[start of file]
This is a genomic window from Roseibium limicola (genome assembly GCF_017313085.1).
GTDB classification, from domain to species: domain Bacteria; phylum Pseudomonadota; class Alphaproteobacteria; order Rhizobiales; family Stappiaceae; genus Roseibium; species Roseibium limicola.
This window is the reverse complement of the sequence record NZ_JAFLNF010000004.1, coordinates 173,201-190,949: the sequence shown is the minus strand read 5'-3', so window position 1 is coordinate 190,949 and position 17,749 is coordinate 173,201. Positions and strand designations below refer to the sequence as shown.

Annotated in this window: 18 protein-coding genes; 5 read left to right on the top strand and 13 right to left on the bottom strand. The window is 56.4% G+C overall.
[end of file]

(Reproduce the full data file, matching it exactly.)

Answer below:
This is a genomic window from Roseibium limicola (genome assembly GCF_017313085.1).
GTDB classification, from domain to species: domain Bacteria; phylum Pseudomonadota; class Alphaproteobacteria; order Rhizobiales; family Stappiaceae; genus Roseibium; species Roseibium limicola.
This window is the reverse complement of the sequence record NZ_JAFLNF010000004.1, coordinates 173,201-190,949: the sequence shown is the minus strand read 5'-3', so window position 1 is coordinate 190,949 and position 17,749 is coordinate 173,201. Positions and strand designations below refer to the sequence as shown.

Annotated in this window: 18 protein-coding genes; 5 read left to right on the top strand and 13 right to left on the bottom strand. The window is 56.4% G+C overall.